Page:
Advanced fermentation technologies enable development of natural, clean-label dairy-derived flavors — everything from butter to cheese to cream — that deliver their characterizing flavors to baked goods. Made from the actual dairy product and typically in paste or powder format, these ingredients can contribute function (beyond flavor) as well as nutrition.
“We not only can pinpoint the fermentation reactions responsible for producing flavor-specific compounds and their precursors but also direct the fermentations to produce elevated levels of desired products,” said Pam Gribou, director, R&D and applications, First Choice Ingredients, Germantown, WI. “As consumers continue to look for healthier foods that taste better, fermentation of dairy ingredients is one way we will be able to satisfy this quest.” She cited the example of lower-fat foods that often require assistance in delivering rich flavor. Ingredients derived from structured dairy fermentations will meet this need without contributing “chemical sounding” names to ingredient statements.
“The flavor produced in dairy ingredients via fermentation provides a much more authentic profile as opposed to replicating the major desired flavor components through the addition of purified aroma chemicals,” she continued. “Fermentation not only enhances specific flavor characteristic, but at the same time, there will be side activities of the fermentation happening, which also improve the overall end flavor.” This includes emulsification properties, as well as the ability to improve texture and mouthfeel.
The popularity of Greek yogurt led Glanbia Nutritionals Inc., Fitchburg, WI, to market a grade A Greek yogurt powder that conveys the unique flavor — and a “made with Greek yogurt” claim — to all types of products, including protein bars and even coated cookies. Produced from cultured skim milk and MPC, the ingredient helps build viscosity while delivering the sour taste one expects with Greek yogurt, as well as some of the protein.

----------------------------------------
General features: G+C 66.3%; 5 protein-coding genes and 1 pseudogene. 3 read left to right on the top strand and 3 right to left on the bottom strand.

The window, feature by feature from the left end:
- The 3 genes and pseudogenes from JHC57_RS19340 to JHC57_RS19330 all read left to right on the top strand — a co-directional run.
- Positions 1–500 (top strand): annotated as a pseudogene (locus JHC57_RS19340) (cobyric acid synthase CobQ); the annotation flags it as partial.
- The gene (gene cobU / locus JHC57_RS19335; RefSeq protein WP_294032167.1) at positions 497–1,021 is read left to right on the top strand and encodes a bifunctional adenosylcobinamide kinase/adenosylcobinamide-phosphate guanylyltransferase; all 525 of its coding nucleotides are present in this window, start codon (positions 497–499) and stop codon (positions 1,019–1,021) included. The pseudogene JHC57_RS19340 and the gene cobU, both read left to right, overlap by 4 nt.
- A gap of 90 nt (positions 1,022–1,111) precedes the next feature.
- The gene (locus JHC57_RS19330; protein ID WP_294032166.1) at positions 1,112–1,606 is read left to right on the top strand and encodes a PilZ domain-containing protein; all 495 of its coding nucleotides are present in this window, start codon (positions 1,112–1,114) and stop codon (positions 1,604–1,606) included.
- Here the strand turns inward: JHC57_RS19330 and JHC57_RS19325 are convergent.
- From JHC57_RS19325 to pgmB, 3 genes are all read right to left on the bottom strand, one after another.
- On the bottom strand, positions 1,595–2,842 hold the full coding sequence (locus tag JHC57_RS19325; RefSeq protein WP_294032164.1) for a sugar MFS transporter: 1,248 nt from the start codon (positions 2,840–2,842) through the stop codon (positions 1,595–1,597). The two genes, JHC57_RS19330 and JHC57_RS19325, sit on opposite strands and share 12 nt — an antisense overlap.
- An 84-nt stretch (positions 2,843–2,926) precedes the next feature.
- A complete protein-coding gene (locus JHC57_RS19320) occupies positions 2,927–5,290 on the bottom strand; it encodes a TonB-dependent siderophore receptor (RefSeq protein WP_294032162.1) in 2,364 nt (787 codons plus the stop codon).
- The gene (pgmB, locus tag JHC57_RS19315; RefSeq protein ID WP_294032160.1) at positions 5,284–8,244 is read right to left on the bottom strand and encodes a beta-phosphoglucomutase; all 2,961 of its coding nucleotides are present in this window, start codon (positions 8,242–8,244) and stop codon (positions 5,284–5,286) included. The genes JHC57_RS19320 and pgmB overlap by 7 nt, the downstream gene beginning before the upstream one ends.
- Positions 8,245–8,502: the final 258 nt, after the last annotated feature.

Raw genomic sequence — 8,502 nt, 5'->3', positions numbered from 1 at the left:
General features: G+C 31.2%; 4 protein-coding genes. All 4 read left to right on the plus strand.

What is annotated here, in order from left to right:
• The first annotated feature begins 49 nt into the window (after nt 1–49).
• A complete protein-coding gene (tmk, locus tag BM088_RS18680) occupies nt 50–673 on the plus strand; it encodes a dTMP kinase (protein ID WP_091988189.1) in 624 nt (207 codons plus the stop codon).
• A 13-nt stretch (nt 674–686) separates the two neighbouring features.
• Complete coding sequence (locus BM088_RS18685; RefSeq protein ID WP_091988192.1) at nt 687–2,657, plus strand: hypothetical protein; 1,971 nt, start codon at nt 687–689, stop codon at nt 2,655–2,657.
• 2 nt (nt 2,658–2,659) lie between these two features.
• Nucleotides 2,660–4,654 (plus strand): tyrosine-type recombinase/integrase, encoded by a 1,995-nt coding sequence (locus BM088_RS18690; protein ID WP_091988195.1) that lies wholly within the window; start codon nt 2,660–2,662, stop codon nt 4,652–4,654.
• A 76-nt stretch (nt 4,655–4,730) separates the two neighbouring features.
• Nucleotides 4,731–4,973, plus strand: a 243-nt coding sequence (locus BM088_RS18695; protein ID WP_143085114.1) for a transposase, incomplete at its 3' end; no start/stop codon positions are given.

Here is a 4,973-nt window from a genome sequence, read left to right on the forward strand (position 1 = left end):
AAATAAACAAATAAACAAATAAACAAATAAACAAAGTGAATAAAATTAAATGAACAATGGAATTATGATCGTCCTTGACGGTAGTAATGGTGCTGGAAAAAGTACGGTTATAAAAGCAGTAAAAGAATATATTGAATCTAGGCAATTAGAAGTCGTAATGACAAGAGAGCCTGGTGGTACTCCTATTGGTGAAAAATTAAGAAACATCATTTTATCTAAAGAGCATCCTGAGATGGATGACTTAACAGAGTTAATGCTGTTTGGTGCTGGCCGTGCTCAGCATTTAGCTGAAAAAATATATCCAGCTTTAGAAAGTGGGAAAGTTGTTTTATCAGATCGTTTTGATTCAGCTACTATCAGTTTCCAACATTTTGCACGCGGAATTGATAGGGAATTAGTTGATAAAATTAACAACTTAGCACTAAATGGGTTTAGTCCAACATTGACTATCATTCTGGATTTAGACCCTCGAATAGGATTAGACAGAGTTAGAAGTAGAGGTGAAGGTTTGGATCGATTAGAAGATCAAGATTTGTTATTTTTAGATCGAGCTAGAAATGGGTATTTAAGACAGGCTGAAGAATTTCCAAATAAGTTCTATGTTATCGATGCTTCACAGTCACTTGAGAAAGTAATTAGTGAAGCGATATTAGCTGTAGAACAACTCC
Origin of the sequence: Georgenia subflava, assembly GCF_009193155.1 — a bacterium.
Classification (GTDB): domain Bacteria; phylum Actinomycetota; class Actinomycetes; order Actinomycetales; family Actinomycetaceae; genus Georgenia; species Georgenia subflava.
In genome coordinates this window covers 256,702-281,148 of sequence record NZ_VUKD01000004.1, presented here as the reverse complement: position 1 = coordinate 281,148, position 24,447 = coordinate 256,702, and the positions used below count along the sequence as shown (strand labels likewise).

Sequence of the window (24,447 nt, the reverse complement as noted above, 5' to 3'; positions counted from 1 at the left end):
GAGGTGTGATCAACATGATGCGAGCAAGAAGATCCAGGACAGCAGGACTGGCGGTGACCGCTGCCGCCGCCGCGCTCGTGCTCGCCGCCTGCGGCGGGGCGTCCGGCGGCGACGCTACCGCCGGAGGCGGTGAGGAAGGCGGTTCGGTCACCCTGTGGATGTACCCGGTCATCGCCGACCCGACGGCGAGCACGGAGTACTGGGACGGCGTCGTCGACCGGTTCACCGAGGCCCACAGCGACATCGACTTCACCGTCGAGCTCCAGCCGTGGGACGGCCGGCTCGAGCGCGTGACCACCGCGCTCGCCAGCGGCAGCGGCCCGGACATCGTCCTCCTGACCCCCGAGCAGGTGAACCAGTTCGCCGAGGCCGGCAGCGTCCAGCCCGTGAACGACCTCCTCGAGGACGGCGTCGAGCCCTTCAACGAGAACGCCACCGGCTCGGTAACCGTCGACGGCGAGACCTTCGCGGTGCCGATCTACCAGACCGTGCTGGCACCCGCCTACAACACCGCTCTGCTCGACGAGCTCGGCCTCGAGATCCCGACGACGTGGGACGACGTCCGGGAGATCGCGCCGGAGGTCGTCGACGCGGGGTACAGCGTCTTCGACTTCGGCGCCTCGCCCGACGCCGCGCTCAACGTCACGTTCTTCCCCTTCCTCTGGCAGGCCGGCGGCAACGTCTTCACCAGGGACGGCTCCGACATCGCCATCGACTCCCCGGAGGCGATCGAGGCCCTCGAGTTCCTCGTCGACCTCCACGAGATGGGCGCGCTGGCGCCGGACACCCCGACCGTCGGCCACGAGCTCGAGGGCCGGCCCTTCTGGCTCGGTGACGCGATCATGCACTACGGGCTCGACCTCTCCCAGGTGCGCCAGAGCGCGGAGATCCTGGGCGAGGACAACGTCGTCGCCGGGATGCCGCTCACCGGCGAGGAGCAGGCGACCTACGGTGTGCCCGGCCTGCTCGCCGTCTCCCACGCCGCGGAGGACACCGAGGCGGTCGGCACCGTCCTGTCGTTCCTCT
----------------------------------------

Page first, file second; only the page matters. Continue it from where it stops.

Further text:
Indeed, there’s a great deal of interest in using dairy to boost the protein content of baked goods, especially in the snacking arena.
At SupplySide West in October, Davisco showcased a premium trail mix protein bar containing hydrolyzed whey protein that is lactose-, fat- and gluten-free. Hydrolysis is a natural process that improves protein’s bioavailability and bioactivity.
Idaho Milk sampled savory snack crackers that deliver 9 g protein in every serving. “You also get great flavor,” said Jessica Henry, marketing manager, Idaho Milk Products, Jerome, ID. “By using MPP as the primary flavor carrier in the seasoning, you can reduce sodium levels as well.”
Arla Foods Ingredients, Basking Ridge, NJ, developed a high-protein snack cake containing up to 10% whey protein and 200 mg calcium in a 21-g, 100-Cal serving. Showcased at iba in Munich this past September by Arla’s head office at Viby J, Denmark, the cake formula is completely egg-free, helping bakers control costs and overcome supply chain difficulties sometimes associated with eggs. It also results in a formula lower in saturated fat and cholesterol than other cakes. From a technical perspective, the snack cake is straightforward to manufacture and scores highly on moistness, structure, stability and shelf life, according to the company.
K.J. Burrington, dairy ingredient applications coordinator, Wisconsin Center for Dairy Research, Madison, WI, summed up the future of dairy ingredients in baked goods. “There isn’t a baked good that can’t benefit from the function or nutrition of dairy ingredients,” she said. “Traditionally, dairy ingredients have provided great flavor, appealing texture and structure, and attractive color. We now know they offer additional advantages, including nutritional benefits, new functionalities and increased versatility.”The more dairy scientists and processors learn about the complexity of the ingredients derived from the simple food called milk, the more opportunities bakers can reap to better respond to ever-changing consumer demands.